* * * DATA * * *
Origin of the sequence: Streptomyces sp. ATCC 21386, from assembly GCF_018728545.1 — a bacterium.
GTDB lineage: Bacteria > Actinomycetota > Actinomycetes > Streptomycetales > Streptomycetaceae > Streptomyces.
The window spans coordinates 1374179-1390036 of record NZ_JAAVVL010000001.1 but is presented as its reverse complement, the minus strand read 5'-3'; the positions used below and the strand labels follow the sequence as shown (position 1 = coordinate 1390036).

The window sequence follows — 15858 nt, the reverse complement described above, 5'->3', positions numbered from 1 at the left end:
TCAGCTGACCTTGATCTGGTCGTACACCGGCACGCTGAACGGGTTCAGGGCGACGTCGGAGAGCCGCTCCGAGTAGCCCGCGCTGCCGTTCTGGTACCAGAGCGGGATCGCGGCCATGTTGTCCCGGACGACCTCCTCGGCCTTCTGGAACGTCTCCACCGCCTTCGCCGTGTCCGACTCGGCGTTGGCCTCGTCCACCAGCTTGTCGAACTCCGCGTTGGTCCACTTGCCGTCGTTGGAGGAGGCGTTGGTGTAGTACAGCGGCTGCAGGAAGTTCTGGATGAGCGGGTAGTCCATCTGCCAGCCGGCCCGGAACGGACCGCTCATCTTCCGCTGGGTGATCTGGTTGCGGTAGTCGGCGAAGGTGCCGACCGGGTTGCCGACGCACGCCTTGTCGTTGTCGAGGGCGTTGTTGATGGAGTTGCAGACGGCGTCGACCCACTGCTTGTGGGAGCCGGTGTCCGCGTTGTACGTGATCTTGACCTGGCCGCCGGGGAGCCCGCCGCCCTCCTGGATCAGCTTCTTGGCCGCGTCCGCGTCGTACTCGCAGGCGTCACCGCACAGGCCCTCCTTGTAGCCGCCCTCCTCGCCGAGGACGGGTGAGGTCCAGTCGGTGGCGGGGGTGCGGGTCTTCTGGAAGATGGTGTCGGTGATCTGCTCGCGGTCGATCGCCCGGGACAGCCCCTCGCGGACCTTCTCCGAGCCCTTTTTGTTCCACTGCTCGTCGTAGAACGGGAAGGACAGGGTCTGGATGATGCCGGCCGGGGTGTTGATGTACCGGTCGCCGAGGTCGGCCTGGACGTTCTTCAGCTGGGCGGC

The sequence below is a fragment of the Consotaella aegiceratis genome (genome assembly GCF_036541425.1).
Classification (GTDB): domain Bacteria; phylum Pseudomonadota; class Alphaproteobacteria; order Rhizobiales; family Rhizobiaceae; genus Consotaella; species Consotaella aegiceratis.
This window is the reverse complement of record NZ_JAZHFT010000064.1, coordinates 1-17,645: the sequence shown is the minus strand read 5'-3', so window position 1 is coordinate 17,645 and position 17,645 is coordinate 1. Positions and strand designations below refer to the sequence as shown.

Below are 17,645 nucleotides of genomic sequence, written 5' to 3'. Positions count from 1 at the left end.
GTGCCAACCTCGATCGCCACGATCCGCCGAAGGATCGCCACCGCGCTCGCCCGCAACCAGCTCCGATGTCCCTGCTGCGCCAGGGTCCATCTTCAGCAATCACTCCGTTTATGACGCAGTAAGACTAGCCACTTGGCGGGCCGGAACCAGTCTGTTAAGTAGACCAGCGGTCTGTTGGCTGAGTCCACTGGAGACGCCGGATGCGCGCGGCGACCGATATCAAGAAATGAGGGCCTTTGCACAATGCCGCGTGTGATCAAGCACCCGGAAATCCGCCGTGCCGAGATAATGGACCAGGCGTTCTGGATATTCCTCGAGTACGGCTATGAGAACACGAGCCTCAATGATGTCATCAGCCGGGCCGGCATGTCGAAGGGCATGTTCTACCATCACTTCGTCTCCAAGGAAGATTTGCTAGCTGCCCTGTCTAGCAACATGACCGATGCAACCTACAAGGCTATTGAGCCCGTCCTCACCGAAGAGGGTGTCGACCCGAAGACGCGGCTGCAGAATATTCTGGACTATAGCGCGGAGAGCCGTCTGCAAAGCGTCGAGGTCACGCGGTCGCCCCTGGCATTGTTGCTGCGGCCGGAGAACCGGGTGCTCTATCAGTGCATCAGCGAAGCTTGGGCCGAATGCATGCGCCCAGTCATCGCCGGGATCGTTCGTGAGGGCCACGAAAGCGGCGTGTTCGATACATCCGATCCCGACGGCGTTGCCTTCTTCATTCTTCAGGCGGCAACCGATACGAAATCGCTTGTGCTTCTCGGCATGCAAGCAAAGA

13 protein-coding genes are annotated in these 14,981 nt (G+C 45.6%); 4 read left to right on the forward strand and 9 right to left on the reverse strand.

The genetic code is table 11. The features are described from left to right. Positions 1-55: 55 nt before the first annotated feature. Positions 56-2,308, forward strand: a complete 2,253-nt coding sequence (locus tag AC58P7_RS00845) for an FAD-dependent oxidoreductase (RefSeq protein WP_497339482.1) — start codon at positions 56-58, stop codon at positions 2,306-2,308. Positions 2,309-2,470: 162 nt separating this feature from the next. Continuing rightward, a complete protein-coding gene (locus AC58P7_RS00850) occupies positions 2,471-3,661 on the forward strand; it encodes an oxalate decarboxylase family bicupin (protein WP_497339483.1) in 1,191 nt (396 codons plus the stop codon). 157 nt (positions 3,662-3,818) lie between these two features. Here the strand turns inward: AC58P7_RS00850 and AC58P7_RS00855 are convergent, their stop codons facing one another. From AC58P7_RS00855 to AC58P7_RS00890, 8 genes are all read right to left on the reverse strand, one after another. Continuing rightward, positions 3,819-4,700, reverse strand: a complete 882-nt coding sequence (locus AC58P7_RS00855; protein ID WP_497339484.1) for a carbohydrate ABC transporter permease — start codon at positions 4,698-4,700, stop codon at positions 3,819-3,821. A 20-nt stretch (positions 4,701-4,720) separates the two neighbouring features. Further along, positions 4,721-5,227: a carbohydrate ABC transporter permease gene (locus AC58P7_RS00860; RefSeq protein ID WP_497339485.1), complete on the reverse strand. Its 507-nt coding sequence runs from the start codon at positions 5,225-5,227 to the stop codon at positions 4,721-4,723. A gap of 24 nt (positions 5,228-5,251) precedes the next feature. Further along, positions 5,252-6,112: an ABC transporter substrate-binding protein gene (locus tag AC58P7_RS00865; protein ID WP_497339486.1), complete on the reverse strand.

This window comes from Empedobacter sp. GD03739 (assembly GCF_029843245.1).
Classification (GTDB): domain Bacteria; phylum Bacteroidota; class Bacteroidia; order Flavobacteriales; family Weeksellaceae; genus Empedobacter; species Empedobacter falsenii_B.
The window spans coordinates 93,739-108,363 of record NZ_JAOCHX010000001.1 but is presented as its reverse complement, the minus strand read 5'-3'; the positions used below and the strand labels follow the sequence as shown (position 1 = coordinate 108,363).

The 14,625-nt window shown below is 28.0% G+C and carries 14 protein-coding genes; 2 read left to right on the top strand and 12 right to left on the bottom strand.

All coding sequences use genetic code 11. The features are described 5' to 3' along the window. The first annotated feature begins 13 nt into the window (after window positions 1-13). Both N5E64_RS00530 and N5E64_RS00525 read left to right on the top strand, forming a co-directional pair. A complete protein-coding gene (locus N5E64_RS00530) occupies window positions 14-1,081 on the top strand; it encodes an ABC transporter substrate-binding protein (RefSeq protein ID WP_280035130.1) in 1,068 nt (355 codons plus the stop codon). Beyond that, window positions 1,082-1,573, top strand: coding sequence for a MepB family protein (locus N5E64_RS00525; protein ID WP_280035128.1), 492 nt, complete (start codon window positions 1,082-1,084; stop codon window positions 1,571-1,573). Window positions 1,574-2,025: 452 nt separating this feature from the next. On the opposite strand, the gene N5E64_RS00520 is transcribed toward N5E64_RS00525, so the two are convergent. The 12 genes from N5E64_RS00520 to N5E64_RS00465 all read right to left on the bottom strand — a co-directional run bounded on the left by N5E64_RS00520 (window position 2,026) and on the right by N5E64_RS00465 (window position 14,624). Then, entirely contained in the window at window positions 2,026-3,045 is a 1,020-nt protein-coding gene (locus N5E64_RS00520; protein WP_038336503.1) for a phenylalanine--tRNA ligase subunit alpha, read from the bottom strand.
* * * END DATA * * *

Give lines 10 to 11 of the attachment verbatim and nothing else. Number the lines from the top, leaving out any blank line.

GTGCCAACCTCGATCGCCACGATCCGCCGAAGGATCGCCACCGCGCTCGCCCGCAACCAGCTCCGATGTCCCTGCTGCGCCAGGGTCCATCTTCAGCAATCACTCCGTTTATGACGCAGTAAGACTAGCCACTTGGCGGGCCGGAACCAGTCTGTTAAGTAGACCAGCGGTCTGTTGGCTGAGTCCACTGGAGACGCCGGATGCGCGCGGCGACCGATATCAAGAAATGAGGGCCTTTGCACAATGCCGCGTGTGATCAAGCACCCGGAAATCCGCCGTGCCGAGATAATGGACCAGGCGTTCTGGATATTCCTCGAGTACGGCTATGAGAACACGAGCCTCAATGATGTCATCAGCCGGGCCGGCATGTCGAAGGGCATGTTCTACCATCACTTCGTCTCCAAGGAAGATTTGCTAGCTGCCCTGTCTAGCAACATGACCGATGCAACCTACAAGGCTATTGAGCCCGTCCTCACCGAAGAGGGTGTCGACCCGAAGACGCGGCTGCAGAATATTCTGGACTATAGCGCGGAGAGCCGTCTGCAAAGCGTCGAGGTCACGCGGTCGCCCCTGGCATTGTTGCTGCGGCCGGAGAACCGGGTGCTCTATCAGTGCATCAGCGAAGCTTGGGCCGAATGCATGCGCCCAGTCATCGCCGGGATCGTTCGTGAGGGCCACGAAAGCGGCGTGTTCGATACATCCGATCCCGACGGCGTTGCCTTCTTCATTCTTCAGGCGGCAACCGATACGAAATCGCTTGTGCTTCTCGGCATGCAAGCAAAGA

13 protein-coding genes are annotated in these 14,981 nt (G+C 45.6%); 4 read left to right on the forward strand and 9 right to left on the reverse strand.